The LoHud Yankees Blog

A New York Yankees blog by Chad Jennings and the staff of The Journal News


Nothing ever ends well

Posted by: Peter Abraham - Posted in Misc on Jan 26, 2009 Print This Post Print This Post | Email This Post Email This Post

Today would be a good time to again appreciate what Mike Mussina did last year. He decided to retire, had one of the best seasons of his career and followed through with his plans in an understated, dignified manner.

I write that because this latest news involving Joe Torre is another reminder of how rarely it ends well in sports these days.

Bernie Williams has held a grudge against the Yankees for the longest time because they refused to give him a contract he clearly didn’t deserve. Andy Pettitte went back on his words and is fighting for every dime. We have Roger Clemens, once the greatest pitcher of his generation, living in embarrassed seclusion in Texas hoping federal marshals aren’t knocking on his door.

Doesn’t make Old Timers’ Day in 2015 sound especially fun, does it?

Now we have Torre, the man who restored the luster to a faded powerhouse, prostituting himself for the sake of a book and another few million.

When the smoke clears, the supposedly gory details of The Yankee Years will prove not so gory. Book publicists are good at what they do and some reporters are only too glad to take a baited hook. It beats actually doing any work.

But Torre clearly traded some secrets for money. Nobody wanted to read another warm tale about his brother in surgery or Don Zimmer cracking jokes, so Joe and Tom Verducci threw a few players and team executives into the fire. Verducci is an elegant writer and a terrific reporter. The book will be compelling and 100 percent true.

But that’s not really the point. We wanted Bernie Williams Day at the old Stadium. You’d like to see that old warhorse Clemens in Tampa teaching Phil Hughes how to bust somebody inside. And many Yankee fans would weep at the sight of Torre getting his number retired, fat tears running down his face again as Mo, Jorgie, Tino, Paulie and the Captain gather around.

Good luck with seeing that any time soon. They Yankees might as well give No. 6 to Ramiro Pena in spring training. Joe took his long-simmering feuds public, giving his critics ammunition that will last for years. How often do you think Randy Levine has said, “I told you so” today?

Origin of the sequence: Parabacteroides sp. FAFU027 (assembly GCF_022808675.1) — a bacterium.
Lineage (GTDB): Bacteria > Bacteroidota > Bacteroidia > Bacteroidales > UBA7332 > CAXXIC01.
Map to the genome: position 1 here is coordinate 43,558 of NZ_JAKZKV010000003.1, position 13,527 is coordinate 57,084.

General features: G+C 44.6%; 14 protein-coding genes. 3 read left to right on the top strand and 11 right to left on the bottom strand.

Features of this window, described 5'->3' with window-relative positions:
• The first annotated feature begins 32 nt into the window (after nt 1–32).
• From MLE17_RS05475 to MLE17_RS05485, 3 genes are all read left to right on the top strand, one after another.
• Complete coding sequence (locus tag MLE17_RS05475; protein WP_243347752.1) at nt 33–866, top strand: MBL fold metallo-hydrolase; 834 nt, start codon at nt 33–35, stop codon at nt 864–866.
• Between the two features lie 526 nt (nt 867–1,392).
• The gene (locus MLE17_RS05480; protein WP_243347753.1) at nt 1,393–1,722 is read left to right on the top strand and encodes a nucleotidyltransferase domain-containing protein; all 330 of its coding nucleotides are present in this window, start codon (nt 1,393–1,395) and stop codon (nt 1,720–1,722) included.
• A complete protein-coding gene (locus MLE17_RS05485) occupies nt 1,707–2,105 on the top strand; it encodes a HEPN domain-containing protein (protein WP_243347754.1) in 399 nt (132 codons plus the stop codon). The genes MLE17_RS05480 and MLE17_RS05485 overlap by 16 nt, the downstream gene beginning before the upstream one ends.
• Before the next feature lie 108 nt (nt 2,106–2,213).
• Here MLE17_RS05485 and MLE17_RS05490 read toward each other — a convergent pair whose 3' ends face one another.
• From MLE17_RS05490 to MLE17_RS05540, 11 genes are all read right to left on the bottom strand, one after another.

This stuff will not impact the 2009 Yankees for a second. If they do care — and most will not — they’ll pretend they don’t. Alex Rodriguez has been called every name in the book in this town. That some teammates also think he’s a fraud will make him laugh. He’ll be collecting $20 million in 2017 while half of those dopes will be begging to do card shows at some Hilton in Jersey.

It just never ends well. Maybe it’s the money that saps them of their dignity. For others it’s the attention or the lifestyle. But our heroes so rarely walk away at the right time. They kick and scream and claw.

Don’t fool yourself into thinking it will change. It could get very ugly when Derek Jeter’s contract expires. Or if Mo decides he want to keep pitching in 2011. You want to be the guy who tells Posada he can’t catch anymore? Wear his mask when you break that news.

Torre is not the best person I ever covered. I had more pleasant one-on-one conversations with Joe Girardi in a month last season than I had with Torre in a year But Torre understood how his job related to my job better than anybody else. Readers benefited from that. Once again, he is showing how well he knows the media landscape. Torre picked a great writer and served up the details that will sell books by the truckload. The convertible he drives around in those commercials couldn’t stay on the high road.

But we never should have expected it would. Mike Mussina is the exception, not the rule. If there is money to be made, it’s their right to try and make it.

Root for the laundry, that’s the best you can do. Just root for the laundry.

————

Speaking of money, it looks like Pettitte has agreed to take some from the Yankees. A one-year contract is in the works. More on this as it develops.

 
 

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